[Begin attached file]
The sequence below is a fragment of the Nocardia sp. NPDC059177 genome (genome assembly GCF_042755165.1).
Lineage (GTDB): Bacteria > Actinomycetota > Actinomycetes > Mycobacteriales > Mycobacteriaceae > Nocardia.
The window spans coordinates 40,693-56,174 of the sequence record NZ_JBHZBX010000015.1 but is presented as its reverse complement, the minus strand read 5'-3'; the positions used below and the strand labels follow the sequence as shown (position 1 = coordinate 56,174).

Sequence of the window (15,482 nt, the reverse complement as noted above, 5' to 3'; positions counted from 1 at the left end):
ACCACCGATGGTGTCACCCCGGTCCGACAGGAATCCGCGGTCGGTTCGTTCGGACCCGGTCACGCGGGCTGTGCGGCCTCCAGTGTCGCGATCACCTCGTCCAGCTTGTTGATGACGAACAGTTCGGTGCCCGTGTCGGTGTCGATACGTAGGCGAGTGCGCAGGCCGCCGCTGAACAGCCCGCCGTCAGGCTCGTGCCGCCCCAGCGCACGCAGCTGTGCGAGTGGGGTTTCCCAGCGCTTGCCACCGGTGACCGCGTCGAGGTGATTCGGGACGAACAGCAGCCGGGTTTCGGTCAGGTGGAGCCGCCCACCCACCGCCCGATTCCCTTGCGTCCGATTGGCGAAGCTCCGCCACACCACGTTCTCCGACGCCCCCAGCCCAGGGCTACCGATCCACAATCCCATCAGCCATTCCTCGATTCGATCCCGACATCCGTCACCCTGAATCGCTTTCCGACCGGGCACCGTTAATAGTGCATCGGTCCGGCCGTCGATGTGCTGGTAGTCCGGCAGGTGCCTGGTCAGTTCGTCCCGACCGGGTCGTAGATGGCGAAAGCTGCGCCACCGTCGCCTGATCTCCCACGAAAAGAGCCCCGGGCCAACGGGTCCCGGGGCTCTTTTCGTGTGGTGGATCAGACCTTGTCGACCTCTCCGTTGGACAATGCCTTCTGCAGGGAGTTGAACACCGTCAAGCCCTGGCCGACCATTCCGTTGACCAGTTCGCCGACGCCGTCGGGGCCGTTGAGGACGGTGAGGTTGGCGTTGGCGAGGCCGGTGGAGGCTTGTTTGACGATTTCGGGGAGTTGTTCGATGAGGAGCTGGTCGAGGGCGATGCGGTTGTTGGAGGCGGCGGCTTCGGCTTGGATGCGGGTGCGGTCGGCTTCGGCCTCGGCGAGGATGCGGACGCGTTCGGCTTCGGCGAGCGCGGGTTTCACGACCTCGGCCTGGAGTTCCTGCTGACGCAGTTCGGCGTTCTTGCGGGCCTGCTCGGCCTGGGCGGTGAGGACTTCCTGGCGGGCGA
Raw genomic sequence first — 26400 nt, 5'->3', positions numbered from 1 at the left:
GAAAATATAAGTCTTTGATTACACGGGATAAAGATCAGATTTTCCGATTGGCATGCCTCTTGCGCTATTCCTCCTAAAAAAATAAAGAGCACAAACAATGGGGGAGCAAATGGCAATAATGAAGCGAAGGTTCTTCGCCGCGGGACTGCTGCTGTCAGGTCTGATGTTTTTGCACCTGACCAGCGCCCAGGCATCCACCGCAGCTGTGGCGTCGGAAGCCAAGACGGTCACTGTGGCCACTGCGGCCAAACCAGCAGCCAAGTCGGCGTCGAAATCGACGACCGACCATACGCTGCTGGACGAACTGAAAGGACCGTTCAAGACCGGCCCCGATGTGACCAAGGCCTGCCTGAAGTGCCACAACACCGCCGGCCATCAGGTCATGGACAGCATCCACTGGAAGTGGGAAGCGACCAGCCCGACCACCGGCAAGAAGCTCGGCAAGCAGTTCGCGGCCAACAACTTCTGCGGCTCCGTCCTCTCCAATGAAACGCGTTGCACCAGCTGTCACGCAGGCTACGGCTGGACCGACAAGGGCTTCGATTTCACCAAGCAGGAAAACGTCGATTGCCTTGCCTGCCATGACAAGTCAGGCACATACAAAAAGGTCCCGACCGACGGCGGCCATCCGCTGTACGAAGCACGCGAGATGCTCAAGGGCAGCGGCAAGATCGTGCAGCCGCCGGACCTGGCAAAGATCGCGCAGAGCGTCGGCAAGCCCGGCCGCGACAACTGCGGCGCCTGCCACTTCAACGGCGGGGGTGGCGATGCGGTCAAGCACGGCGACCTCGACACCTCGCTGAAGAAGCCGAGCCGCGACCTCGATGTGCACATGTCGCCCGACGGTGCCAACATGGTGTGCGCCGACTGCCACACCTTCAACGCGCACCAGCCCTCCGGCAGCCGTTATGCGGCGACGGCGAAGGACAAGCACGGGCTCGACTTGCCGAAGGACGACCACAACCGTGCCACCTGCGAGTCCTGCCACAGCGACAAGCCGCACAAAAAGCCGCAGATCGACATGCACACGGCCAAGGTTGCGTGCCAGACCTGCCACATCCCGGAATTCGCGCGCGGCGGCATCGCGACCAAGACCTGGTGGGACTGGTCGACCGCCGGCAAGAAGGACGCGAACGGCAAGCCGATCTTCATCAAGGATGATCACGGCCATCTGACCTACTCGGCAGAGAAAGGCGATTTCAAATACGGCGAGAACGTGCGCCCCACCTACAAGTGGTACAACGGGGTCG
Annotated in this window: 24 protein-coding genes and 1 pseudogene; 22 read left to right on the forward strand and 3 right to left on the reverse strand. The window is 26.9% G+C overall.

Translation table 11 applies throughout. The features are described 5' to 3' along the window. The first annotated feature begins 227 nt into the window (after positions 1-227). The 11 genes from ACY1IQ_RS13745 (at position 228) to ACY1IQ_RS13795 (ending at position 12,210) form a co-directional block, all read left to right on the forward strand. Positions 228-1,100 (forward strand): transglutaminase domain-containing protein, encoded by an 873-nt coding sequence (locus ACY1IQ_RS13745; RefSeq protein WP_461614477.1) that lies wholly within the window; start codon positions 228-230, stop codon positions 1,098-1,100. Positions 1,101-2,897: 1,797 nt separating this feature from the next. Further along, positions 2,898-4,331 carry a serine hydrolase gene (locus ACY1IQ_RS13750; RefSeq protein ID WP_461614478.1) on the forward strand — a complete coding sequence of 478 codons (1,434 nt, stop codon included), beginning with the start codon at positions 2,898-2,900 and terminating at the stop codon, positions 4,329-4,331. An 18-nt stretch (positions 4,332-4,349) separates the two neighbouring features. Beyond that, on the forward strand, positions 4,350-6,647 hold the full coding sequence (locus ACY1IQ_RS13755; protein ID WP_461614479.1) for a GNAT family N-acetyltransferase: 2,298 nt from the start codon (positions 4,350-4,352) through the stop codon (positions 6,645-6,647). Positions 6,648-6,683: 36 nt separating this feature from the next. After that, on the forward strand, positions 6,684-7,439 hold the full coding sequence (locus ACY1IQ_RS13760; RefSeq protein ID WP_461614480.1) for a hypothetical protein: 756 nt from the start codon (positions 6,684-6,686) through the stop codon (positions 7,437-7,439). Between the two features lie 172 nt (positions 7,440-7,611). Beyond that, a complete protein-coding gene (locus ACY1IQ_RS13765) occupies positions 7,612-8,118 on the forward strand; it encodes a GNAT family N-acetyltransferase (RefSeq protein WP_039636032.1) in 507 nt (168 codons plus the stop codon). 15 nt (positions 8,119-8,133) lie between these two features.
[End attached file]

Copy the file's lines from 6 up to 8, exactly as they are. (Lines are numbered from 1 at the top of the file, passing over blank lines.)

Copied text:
Raw genomic sequence first — 26400 nt, 5'->3', positions numbered from 1 at the left:
GAAAATATAAGTCTTTGATTACACGGGATAAAGATCAGATTTTCCGATTGGCATGCCTCTTGCGCTATTCCTCCTAAAAAAATAAAGAGCACAAACAATGGGGGAGCAAATGGCAATAATGAAGCGAAGGTTCTTCGCCGCGGGACTGCTGCTGTCAGGTCTGATGTTTTTGCACCTGACCAGCGCCCAGGCATCCACCGCAGCTGTGGCGTCGGAAGCCAAGACGGTCACTGTGGCCACTGCGGCCAAACCAGCAGCCAAGTCGGCGTCGAAATCGACGACCGACCATACGCTGCTGGACGAACTGAAAGGACCGTTCAAGACCGGCCCCGATGTGACCAAGGCCTGCCTGAAGTGCCACAACACCGCCGGCCATCAGGTCATGGACAGCATCCACTGGAAGTGGGAAGCGACCAGCCCGACCACCGGCAAGAAGCTCGGCAAGCAGTTCGCGGCCAACAACTTCTGCGGCTCCGTCCTCTCCAATGAAACGCGTTGCACCAGCTGTCACGCAGGCTACGGCTGGACCGACAAGGGCTTCGATTTCACCAAGCAGGAAAACGTCGATTGCCTTGCCTGCCATGACAAGTCAGGCACATACAAAAAGGTCCCGACCGACGGCGGCCATCCGCTGTACGAAGCACGCGAGATGCTCAAGGGCAGCGGCAAGATCGTGCAGCCGCCGGACCTGGCAAAGATCGCGCAGAGCGTCGGCAAGCCCGGCCGCGACAACTGCGGCGCCTGCCACTTCAACGGCGGGGGTGGCGATGCGGTCAAGCACGGCGACCTCGACACCTCGCTGAAGAAGCCGAGCCGCGACCTCGATGTGCACATGTCGCCCGACGGTGCCAACATGGTGTGCGCCGACTGCCACACCTTCAACGCGCACCAGCCCTCCGGCAGCCGTTATGCGGCGACGGCGAAGGACAAGCACGGGCTCGACTTGCCGAAGGACGACCACAACCGTGCCACCTGCGAGTCCTGCCACAGCGACAAGCCGCACAAAAAGCCGCAGATCGACATGCACACGGCCAAGGTTGCGTGCCAGACCTGCCACATCCCGGAATTCGCGCGCGGCGGCATCGCGACCAAGACCTGGTGGGACTGGTCGACCGCCGGCAAGAAGGACGCGAACGGCAAGCCGATCTTCATCAAGGATGATCACGGCCATCTGACCTACTCGGCAGAGAAAGGCGATTTCAAATACGGCGAGAACGTGCGCCCCACCTACAAGTGGTACAACGGGGTCG
Annotated in this window: 24 protein-coding genes and 1 pseudogene; 22 read left to right on the forward strand and 3 right to left on the reverse strand. The window is 26.9% G+C overall.